Australia's retailers suffered another month of miserly growth in May as falling prices across a range of goods hurt revenues, a reminder of the disinflationary pressures arguing for a further cut in interest rates.
Australia’s retailers suffered another month of miserly growth in May as falling prices across a range of goods hurt revenues, a reminder of the disinflationary pressures arguing for a further cut in interest rates.
The Reserve Bank of Australia (RBA) holds its July policy meeting on Tuesday and is widely expected to hold rates at all-time lows of 1.75 percent following an easing in May.
Political uncertainty at home and abroad would seem to argue for keeping its powder dry. Vote counting continues following weekend elections, leaving Australia without a government, while scars from Britain’s decision to leave the European Union are still fresh.
Yet a Reuters poll of 37 economists found the majority looked for the central bank to cut in August, in large part because inflation remains uncomfortably low.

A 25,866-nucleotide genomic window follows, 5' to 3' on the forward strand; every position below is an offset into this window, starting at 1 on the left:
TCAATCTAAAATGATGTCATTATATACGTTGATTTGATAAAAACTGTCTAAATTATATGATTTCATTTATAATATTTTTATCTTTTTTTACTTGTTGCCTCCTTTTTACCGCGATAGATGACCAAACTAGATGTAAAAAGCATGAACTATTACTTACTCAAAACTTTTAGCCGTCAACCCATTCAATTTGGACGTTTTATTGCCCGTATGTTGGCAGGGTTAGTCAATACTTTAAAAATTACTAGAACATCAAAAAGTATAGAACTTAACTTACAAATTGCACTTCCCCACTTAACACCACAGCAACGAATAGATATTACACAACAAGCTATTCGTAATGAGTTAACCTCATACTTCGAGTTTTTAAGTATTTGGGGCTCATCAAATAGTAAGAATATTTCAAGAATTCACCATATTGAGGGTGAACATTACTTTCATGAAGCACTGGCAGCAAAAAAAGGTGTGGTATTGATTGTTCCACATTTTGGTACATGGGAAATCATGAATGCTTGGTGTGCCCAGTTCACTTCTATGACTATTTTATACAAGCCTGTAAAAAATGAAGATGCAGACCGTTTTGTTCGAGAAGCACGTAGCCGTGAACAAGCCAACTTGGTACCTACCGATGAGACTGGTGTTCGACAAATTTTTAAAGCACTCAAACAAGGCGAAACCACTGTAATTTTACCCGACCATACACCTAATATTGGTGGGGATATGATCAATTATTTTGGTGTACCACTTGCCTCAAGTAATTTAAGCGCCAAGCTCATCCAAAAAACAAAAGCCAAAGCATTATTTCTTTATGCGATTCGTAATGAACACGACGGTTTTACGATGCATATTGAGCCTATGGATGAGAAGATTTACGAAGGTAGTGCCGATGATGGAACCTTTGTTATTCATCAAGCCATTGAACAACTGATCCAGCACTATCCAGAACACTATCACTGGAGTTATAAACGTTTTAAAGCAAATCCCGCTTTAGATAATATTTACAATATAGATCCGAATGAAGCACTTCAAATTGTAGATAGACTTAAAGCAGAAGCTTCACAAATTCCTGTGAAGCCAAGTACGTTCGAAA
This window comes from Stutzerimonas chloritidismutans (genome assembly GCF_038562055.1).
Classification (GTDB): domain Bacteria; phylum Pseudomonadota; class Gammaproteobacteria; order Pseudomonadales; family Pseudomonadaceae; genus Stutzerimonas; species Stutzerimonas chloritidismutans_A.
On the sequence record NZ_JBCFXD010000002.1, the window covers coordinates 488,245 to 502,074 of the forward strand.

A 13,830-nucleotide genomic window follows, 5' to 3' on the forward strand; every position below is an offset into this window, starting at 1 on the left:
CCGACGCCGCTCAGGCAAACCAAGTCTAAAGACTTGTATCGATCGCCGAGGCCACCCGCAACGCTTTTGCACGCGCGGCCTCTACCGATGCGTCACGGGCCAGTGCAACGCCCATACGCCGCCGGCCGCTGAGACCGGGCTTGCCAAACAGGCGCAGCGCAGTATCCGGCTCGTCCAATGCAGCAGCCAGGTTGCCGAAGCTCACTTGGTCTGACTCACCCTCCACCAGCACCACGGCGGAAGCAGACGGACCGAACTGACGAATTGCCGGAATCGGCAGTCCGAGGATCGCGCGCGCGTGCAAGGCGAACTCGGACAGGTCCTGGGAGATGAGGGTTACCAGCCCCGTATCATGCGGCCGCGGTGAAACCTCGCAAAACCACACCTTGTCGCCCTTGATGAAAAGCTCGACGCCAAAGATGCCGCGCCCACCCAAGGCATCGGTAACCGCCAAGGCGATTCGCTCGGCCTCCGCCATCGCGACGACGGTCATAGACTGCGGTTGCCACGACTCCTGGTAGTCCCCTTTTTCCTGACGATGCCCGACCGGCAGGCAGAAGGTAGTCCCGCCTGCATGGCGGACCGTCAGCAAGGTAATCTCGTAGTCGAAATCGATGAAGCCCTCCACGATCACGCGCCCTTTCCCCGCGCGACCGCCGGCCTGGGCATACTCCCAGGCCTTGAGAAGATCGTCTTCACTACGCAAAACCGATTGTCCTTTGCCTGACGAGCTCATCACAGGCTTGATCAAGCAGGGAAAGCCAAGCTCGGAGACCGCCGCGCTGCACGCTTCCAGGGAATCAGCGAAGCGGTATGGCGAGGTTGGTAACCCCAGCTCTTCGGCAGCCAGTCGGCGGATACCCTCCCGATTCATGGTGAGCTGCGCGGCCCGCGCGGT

The impact of poor pricing power was clear in the retail sector as data from the Australian Bureau of Statistics showed sales up a slim 0.2 percent in May, not much better than April.
That was disappointing given the retail industry has sales of A$290 billion a year and is the second biggest employer with 1.25 million workers.
Fierce competition from new entrants from offshore has depressed prices for everything from food to clothes. That eats into dollar revenues even as more goods are sold.
“I anticipate we’ll be dropping prices over the course of the next 5 years,” John Durkan, managing director of the giant Coles supermarket chain said recently. “I don’t see prices increasing during that period.”
It is this disinflationary sea change that led the RBA to cut rates in May, and argues for more easing ahead.
Weak prices have also been a feature of Australia commodity exports in the last couple of years, with ample supplies hurting iron ore and coal in particular.
Yet the hundreds of billions of dollars spent on expanding mines means the country is shipping more of the stuff than ever, providing a crucial boost to real economic growth. Exports alone accounted for almost half the 3.1 percent growth enjoyed in the year to March.
Trade data for May out on Tuesday showed exports rose 1 percent in May with shipments of iron ore and coking coal both stronger in the month. Exports to China were up almost 10 percent on May last year despite worries about sluggish growth.
However, imports rose even more in May, mainly due to higher oil costs, which widened Australia’s monthly trade deficit to A$2.2 billion.